Breaking the cycle of repeated criminal behavior in Cameroon

DOUALA, LITTORAL PROVINCE, CAMEROON -- The Self-Help Training Center for Prisoners and Ex-Prisoners was designed for prisoners in and from the New Bell Prison in Douala to break the cycle of repeated criminal behavior. It aims to help inmates acquire self-reliant skills while in prison so that they can lead useful, productive lives upon their release.

The Sisters of St. Therese of the Child Jesus, who initiated this project in 2003, are devoted to the care of the poor. A priority work of mercy for their congregation is prison ministry.

Sisters teaching youths to lead in Nigeria

DELES Training and Education on HIV/AIDS
Enugu, Enugu State, and Ibadan, Oyo State, Nigeria

ENUGU, ENUGU STATE, NIGERIA

DELES is an acronym for "Development Education and Leadership Services." It is a not-for-profit, non-governmental Nigerian organization that began at a time when the Nigerian Catholic Church was eager to get the faithful involved in pastoral work.

Developing Nicaragua with schools, bakeries and job training

Integral Development Project: Centro Santa Teresa de Jesus

GRANADA, DEPT. OF GRANADA, NICARAGUA

The Integral Development Project (IDP) is located in the rural community of Los Cocos, about ten miles from Granada, Nicaragua. It consists of a school, a bakery, job training, and agricultural projects.

The work of the Sisters of the Society of St.Teresa of Jesus in Nicaragua began in 1980 during a national literacy campaign. Since their mission is education and pastoral work, the sisters opened a school in Los Cocos. Contact with the people living in the rural community of Los Cocos helped them become more acutely aware of their needs: nutrition, transportation, training in agriculture and job creation. A response to these needs took the form of a human promotion initiative in 1994 and later grew into the Integral Development Project.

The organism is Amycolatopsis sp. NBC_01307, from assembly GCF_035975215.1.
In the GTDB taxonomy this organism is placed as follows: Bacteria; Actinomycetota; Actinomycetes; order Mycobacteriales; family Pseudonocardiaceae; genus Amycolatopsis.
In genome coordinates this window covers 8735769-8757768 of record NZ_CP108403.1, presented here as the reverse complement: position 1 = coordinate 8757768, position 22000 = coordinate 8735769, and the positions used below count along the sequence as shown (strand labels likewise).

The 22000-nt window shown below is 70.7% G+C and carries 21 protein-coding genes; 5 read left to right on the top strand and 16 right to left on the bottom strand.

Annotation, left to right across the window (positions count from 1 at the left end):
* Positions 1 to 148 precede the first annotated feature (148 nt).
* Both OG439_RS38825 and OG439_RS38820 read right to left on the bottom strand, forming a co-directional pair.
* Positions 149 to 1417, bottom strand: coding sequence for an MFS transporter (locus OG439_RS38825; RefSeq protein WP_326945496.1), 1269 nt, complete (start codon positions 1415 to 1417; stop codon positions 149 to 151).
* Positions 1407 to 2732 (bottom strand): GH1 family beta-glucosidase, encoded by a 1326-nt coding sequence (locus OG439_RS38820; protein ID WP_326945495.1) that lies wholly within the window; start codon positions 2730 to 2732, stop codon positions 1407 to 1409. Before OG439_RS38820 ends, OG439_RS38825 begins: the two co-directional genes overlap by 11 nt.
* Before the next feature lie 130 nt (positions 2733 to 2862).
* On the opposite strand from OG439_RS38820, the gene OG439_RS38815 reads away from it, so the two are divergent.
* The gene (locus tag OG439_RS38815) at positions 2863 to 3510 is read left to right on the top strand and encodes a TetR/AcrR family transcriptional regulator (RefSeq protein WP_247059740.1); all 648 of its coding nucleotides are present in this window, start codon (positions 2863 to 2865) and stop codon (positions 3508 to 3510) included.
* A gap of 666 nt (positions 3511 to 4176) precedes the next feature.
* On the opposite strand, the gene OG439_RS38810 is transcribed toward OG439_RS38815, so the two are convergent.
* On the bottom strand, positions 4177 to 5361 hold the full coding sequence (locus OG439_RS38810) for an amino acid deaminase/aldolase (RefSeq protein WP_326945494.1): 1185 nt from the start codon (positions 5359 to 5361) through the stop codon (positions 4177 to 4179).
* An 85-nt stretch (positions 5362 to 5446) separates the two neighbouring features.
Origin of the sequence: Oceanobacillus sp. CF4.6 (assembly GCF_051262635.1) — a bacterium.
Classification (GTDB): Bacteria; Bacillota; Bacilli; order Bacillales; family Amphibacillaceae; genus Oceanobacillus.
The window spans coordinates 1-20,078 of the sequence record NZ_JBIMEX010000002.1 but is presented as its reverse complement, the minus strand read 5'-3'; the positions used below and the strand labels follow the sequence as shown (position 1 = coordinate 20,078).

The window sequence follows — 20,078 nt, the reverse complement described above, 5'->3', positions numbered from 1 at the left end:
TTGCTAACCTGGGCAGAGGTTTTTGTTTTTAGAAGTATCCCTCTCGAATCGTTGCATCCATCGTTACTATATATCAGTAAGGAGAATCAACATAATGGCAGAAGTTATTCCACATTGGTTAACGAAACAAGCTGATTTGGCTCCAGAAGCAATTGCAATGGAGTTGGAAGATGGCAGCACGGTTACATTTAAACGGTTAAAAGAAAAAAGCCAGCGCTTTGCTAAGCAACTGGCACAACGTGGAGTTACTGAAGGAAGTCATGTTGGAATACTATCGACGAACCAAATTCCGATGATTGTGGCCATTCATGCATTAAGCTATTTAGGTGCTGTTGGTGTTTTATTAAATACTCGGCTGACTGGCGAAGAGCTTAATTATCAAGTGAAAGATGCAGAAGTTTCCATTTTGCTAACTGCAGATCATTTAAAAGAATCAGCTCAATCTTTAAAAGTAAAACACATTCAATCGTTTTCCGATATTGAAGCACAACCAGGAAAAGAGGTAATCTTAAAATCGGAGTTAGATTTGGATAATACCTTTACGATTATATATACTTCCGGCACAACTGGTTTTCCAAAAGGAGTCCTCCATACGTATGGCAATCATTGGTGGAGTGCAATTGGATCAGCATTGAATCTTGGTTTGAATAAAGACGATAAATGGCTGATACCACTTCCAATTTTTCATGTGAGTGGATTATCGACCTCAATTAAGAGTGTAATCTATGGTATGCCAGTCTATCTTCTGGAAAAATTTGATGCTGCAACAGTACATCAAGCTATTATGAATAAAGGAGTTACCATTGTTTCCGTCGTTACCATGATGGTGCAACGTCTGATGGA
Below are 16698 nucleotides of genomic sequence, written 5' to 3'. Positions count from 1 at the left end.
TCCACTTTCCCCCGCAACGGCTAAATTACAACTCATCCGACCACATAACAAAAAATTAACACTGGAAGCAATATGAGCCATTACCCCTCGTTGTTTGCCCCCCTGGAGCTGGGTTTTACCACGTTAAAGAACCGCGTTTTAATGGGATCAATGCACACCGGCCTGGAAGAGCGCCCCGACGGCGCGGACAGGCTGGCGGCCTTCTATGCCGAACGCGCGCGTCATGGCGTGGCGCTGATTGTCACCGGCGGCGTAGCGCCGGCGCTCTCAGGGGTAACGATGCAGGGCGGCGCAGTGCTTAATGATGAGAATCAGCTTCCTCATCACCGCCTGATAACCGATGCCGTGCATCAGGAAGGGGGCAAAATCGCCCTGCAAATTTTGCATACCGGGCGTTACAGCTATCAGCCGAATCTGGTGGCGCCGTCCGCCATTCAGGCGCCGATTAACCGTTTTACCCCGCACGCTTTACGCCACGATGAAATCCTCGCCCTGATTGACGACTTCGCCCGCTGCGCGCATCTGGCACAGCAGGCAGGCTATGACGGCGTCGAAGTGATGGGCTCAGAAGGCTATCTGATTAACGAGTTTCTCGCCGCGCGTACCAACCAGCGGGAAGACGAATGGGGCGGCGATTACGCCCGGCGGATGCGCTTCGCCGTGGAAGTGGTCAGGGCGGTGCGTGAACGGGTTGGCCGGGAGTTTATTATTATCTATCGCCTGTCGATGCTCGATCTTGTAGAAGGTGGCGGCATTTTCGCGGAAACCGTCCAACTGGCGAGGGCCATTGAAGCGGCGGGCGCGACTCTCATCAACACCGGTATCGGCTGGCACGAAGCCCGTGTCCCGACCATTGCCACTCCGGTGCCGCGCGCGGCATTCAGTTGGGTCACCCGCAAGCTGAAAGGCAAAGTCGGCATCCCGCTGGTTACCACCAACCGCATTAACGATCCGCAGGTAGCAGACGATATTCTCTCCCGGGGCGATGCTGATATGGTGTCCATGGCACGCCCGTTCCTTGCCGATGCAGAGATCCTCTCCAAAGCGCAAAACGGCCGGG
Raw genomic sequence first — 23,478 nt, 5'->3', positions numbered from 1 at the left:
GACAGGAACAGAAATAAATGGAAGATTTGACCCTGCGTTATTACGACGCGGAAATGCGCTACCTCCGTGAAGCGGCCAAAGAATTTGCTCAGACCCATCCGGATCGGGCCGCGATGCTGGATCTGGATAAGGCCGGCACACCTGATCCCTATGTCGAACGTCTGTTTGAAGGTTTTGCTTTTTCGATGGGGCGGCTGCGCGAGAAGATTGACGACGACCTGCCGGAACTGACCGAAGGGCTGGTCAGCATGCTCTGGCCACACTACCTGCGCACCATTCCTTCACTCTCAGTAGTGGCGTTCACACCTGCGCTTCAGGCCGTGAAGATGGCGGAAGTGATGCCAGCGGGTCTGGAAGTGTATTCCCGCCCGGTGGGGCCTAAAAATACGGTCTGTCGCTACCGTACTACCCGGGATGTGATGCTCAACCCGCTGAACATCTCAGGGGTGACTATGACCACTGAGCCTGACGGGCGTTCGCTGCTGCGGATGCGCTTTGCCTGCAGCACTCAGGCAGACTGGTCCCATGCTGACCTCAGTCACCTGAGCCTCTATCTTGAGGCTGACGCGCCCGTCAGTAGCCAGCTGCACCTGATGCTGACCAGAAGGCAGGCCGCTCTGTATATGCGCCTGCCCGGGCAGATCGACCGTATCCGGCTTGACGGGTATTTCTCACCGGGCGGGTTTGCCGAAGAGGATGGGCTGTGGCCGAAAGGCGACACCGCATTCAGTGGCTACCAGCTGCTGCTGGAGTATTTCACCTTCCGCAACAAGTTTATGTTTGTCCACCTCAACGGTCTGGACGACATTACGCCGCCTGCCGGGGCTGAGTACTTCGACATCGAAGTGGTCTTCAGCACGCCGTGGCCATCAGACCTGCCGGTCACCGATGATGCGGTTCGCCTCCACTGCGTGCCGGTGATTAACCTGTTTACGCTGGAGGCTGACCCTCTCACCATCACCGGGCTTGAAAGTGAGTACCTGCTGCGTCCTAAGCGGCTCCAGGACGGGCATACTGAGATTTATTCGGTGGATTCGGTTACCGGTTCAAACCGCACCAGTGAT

Providing support for HIV/AIDS patients in Zimbabwe

The Rutendo HIV/AIDS Project

GWERU, MIDLANDS PROVINCE, ZIMBABWE

The Rutendo HIV/AIDS project was initiated in 2003, by Sisters of the Child Jesus, to provide human and social relief for people infected with HIV/AIDS. The project is located in Mkoba High Density suburb on the West side of Gweru City in the Midlands Province of central Zimbabwe. Besides providing food, clothes, herbal medicine, nutrition counseling, and bereavement support to home-based patients, the program has mobilized the community for HIV/AIDS workshops that raise awareness of the need for behavior change to prevent the spread of HIV/AIDS, especially among youth-leaders and young adults.

In a recent General Chapter, the Sisters of the Child Jesus (SCJ) officially declared their commitment to help people infected and affected by the current devastating HIV/AIDS pandemic. Two SCJ sisters spearheaded the endeavor and seven others provided administrative and governance support. Three lay people (two social workers and an administrative assistant/accountant) were employed to assist the sisters.